Recently I asked Brody about what she was reading. Her reply:
Longbourn by Jo Baker was this month’s choice by my local library reading group.Visit Frances Brody's website.
The novel brilliantly reimagines Pride and Prejudice from the point of view of the servants who wash clothes, cook and serve meals and drive the carriage for the Bennet family. You don’t need to have read Pride and Prejudice to appreciate the novel but there’s an added richness if you have. The author heads her chapters with lines from Jane Austen’s novel that dovetail with the drama going on in the servants’ quarters. The hard life of the servants provides a telling counterpoint to the ease of the Bennet girls’ lives. ‘If Elizabeth Bennet had the washing of her own petticoats,’ Sarah thought, ‘she would be more careful not to tramp through muddy fields.’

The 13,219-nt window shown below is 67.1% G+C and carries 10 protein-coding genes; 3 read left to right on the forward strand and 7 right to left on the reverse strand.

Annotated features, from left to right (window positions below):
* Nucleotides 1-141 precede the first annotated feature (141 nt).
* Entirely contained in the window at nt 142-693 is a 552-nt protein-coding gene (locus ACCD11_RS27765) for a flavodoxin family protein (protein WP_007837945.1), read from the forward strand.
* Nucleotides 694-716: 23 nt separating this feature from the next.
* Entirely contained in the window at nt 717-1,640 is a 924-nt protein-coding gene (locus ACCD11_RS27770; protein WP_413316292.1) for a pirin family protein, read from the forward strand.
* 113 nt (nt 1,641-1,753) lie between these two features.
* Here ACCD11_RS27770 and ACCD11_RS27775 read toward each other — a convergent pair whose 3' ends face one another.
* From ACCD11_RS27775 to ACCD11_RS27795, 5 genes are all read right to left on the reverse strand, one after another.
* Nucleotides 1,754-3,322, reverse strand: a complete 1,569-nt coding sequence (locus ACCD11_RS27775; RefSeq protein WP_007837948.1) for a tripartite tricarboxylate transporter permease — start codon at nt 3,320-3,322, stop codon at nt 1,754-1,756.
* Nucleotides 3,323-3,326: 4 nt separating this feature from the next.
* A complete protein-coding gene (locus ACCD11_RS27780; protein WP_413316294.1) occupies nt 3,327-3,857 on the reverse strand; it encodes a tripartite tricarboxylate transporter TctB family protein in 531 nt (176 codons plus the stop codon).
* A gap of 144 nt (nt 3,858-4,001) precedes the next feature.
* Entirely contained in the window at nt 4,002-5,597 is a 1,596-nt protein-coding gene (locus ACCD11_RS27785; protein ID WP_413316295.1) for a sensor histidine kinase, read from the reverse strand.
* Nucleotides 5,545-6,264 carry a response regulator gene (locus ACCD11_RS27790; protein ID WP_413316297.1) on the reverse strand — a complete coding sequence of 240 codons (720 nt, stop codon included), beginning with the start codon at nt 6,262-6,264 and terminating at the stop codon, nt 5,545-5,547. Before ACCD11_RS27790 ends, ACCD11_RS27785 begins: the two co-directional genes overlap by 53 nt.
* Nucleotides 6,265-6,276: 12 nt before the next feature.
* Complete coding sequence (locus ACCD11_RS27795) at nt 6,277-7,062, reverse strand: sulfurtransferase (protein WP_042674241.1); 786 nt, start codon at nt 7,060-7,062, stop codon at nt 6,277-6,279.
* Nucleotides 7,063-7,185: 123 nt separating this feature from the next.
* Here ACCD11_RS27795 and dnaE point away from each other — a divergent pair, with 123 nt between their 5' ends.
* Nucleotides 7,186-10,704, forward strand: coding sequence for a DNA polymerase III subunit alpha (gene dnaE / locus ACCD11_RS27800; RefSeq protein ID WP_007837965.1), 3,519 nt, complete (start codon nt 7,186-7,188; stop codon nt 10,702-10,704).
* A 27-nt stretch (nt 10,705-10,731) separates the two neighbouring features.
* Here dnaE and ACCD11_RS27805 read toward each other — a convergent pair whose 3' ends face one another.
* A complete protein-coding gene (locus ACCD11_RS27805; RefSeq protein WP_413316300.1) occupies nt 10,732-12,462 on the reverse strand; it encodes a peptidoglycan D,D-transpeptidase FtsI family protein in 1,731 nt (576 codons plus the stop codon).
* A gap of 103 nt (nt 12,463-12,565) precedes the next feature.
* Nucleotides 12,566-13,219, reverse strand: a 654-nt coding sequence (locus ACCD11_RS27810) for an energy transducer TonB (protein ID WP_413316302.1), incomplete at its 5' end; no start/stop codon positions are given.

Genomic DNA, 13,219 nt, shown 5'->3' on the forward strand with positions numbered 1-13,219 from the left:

There is a parallel love story, fraught with difficulties. Mysterious James Smith turns up looking for work and is instantly hired because having a male servant act as butler gives the household prestige.
Best of all, it is impeccably written with exquisite detail. An unexplained scene in the early part of the book creates tension and hints at secrets that would astound Jane and Elizabeth Bennet, and possibly even Jane Austen.
The Page 69 Test: Dying in the Wool.